MyTaiwanese friend Sherry, among the biggest food lovers around and a Taipei native to boot, raved about this place, so I dragged her along as a consultant. We started off with tasty stewed bamboo and pork with soy sauce, garlic and green onion, followed by sweet and sour breaded fish fillets (excellent: the best dish of the night). Rolling up our sleeves, we dug into steamed pork with salty egg (it’s potent, so best to have it with rice), an oyster pancake (the most recognizable Taiwanese dish, though the large globules of starch make it quite gluey), a wooden bucket of fried rice with peas, egg, onion and pork (enough to serve three to four) and three-cup mushrooms, which were pungent with heaps of basil and spicy with a generous helping of red peppers (I initially found the mushrooms too chewy, but they softened up and were quite addictive, though they brought no hallucinations). Last but not least were the deep-fried shrimp and taro rolls in flaky pastry. “These are very famous in southern Taiwan, though you rarely find them in the north,” said Sherry. They were a bit sweet for my liking and served as dessert, while she had a couple of “ma ji,” a Hakka treat that consists of warm and soft sticky rice coated in peanut powder (these usually come free back home, said Sherry. Shin Yeh charges RMB1 per piece). In addition to the food being excellent, the servers were spot on. As we finished one dish, another would appear, and we only had three items on the table at the end, even more impressive given that the place was busy. Shin Yeh is large, with a dining area split down the middle and private rooms, though it is drafty near the doors. The bathrooms are spotless and well-designed. Absolutely stuffed, and having finished a bottle of Qingdao (they don’t have Taiwan beer, among Asia’s best), we faced a very reasonable bill of RMB213. Good food, good service, good value.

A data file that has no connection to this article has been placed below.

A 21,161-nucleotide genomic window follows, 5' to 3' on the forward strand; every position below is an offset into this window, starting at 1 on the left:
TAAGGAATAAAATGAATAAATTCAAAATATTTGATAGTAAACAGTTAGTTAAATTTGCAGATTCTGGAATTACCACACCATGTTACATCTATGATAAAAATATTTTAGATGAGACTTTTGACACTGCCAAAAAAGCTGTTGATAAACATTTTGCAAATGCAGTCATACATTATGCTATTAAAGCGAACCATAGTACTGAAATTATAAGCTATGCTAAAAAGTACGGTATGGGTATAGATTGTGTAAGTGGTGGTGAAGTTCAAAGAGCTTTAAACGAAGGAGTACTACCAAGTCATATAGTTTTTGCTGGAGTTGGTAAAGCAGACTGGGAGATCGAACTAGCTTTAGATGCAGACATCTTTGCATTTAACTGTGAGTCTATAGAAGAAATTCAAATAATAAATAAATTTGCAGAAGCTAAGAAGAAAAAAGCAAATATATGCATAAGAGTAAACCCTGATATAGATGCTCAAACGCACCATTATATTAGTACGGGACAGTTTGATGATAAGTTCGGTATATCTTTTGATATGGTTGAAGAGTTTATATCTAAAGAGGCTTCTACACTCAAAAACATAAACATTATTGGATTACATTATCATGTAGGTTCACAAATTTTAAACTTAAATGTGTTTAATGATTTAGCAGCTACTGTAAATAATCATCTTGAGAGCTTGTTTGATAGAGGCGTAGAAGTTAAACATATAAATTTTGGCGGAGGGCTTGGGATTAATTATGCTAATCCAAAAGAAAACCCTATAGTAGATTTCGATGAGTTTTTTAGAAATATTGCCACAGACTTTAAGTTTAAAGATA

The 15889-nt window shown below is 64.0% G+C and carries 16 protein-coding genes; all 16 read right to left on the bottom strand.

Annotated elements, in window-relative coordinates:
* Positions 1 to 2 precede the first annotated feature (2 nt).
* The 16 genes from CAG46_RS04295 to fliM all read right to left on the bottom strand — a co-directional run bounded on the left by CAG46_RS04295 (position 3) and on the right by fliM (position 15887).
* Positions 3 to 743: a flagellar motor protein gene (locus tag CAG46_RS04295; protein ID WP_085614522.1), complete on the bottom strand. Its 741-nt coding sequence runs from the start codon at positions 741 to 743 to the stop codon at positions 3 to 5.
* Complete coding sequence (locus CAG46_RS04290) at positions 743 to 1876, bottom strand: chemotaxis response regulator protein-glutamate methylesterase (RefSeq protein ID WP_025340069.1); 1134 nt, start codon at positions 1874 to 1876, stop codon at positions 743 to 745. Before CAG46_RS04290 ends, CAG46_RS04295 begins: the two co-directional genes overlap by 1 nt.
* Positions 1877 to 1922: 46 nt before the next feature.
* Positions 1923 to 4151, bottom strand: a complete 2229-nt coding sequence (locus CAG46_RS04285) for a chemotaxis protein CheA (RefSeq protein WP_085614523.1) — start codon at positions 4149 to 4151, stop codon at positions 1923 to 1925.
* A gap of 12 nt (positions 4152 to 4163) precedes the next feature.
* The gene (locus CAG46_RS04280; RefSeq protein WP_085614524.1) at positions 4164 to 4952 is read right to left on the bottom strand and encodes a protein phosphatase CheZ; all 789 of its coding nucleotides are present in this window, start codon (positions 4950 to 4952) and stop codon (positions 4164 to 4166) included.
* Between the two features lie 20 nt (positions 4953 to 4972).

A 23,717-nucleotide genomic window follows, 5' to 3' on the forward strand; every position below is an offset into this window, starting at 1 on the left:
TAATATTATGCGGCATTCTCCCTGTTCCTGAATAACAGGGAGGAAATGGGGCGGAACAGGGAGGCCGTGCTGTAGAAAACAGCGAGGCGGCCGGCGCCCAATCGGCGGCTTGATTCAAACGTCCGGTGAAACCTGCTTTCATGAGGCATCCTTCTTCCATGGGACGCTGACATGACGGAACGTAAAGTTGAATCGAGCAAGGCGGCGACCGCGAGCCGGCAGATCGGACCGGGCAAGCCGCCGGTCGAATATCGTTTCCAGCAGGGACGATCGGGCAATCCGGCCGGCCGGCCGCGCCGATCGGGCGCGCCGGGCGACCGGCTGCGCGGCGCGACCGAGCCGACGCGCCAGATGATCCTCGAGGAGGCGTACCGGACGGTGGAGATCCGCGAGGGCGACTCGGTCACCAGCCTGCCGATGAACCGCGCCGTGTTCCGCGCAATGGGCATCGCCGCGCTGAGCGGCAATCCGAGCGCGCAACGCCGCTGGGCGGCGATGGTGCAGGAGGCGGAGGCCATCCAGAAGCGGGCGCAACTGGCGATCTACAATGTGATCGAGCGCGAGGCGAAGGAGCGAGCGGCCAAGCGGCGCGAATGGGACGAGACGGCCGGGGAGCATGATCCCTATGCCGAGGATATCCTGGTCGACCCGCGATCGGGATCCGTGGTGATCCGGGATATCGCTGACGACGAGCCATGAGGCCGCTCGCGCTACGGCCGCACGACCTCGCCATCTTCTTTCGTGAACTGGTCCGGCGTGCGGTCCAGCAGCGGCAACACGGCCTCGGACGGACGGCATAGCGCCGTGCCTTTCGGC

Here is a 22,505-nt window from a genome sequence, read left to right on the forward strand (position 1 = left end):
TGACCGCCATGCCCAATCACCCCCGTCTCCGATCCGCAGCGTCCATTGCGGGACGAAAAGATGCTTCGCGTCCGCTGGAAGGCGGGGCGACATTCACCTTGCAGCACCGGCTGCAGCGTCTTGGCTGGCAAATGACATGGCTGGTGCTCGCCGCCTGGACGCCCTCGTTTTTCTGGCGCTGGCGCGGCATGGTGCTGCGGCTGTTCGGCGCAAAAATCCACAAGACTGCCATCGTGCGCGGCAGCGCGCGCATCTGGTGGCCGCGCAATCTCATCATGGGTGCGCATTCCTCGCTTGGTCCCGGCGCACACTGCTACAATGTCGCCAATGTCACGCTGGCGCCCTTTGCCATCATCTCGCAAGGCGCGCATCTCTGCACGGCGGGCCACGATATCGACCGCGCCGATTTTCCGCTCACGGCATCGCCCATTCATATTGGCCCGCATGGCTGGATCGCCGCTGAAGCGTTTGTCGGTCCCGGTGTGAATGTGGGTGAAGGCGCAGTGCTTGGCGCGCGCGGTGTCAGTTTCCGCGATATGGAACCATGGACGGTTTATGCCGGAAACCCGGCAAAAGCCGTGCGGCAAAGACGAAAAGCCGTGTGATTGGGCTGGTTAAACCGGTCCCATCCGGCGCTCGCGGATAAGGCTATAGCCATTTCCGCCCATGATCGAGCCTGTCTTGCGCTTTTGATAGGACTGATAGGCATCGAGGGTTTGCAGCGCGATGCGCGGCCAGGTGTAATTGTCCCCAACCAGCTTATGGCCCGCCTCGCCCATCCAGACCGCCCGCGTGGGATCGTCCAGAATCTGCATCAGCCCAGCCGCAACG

Note: Shin Yeh does not serve stinky tofu – chodofu – nor does another nearby Taiwanese restaurant, Bellagio, despite this odorous food being among the Taiwan ’s most ubiquitous – well, at least in olfactory terms – and famous. Is this because the smell bothers customers? In any case, it’s a pity because a proper chodofu fits in with kimchi, sauerkraut and blue cheese in the family of smelly but tasty foods.